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Obesity Weighs on More Americans Than Ever

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When asked to name the most urgent health problem currently facing the United States, more people than ever say obesity, a new Gallup poll finds.

Nearly 1 in 6 people (16 percent) say obesity is the country's greatest health problem, up from 1 in 7  (14 percent) earlier this year, and 1 in 100 in 1999, according to the nationally representative poll.

The growing concern is parallel with the rising rates of obesity in the U.S.

However, the top-named concern is access to health care, with 23 percent calling it the nation's most- pressing health problem. Obesity ranks as the third most commonly named problem; the cost of health care ranks second, with 19 percent.

Health care access and cost have been the top two concerns since 2003, according to Gallup. Polls conducted in 2001 named bioterrorism as the top concern, and AIDS topped the list several times during the late 1980s and 1990s.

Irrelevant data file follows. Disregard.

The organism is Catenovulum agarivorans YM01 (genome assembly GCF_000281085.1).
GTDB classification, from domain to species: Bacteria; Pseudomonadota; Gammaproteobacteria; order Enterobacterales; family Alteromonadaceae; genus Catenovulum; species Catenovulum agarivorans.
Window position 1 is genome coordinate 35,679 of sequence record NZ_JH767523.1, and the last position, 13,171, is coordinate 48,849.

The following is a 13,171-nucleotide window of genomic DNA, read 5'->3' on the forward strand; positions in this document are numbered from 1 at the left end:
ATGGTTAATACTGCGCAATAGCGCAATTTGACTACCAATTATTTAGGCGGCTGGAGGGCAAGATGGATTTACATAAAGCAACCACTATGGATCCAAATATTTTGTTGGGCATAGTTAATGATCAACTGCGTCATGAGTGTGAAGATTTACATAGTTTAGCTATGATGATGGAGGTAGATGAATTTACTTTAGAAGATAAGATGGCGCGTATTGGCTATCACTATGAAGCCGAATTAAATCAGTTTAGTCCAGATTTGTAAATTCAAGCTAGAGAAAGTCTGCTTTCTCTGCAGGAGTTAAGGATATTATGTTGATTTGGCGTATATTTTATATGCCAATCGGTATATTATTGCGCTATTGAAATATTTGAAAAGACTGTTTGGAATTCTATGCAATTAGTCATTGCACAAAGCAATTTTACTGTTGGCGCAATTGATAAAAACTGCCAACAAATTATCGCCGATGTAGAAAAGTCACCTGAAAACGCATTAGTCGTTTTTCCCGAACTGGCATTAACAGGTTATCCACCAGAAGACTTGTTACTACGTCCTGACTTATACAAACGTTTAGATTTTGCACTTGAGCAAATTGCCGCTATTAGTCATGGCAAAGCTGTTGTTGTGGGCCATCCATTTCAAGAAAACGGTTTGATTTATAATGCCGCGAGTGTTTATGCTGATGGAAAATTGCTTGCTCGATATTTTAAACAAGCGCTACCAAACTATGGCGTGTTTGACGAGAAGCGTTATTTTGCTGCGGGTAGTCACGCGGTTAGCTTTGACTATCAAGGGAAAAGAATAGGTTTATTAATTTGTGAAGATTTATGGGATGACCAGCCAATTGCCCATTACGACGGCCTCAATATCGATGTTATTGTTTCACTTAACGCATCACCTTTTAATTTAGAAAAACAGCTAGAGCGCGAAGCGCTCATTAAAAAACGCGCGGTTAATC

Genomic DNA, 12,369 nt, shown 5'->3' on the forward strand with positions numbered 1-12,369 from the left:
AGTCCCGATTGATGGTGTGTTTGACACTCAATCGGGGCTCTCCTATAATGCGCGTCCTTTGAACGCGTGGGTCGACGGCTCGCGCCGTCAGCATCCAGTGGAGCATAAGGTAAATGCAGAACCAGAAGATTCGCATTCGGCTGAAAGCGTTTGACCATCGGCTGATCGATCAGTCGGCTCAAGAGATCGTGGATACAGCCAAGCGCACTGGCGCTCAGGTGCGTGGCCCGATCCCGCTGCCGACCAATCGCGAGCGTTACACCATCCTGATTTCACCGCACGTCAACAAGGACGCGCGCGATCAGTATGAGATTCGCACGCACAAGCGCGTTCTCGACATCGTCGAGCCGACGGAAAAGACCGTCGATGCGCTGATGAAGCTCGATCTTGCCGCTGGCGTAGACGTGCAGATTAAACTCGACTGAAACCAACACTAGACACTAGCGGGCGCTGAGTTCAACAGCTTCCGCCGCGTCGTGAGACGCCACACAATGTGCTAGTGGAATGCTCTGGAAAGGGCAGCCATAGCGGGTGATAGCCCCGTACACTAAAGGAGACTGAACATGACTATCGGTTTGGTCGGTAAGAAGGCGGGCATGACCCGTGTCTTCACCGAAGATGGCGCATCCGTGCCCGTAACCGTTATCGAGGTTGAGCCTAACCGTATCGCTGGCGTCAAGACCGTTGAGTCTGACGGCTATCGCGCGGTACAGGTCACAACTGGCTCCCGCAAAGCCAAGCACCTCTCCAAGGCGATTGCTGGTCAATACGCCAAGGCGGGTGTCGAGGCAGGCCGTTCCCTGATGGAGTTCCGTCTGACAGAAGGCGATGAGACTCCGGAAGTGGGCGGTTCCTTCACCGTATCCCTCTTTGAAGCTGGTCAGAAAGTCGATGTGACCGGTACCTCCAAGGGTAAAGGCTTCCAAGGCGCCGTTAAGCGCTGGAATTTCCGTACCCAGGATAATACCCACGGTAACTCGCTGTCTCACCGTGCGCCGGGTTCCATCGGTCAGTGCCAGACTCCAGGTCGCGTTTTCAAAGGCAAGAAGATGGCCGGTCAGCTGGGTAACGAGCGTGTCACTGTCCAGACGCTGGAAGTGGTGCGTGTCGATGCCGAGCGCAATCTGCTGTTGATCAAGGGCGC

Ranking fourth in this year's poll, with 13 percent, is cancer.

According to the Centers for Disease Control and Prevention, 35.7 percent of U.S. adults, and 17 percent of children are obese.

Unless the nation's growing obesity rate is curbed, "it is likely this issue will continue to make its way to the top of Americans' list of the most urgent health problems in the country," Gallup said.

Pass it on: An increasing number of people say that obesity is the biggest health problem in the U.S.

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Live Science Staff
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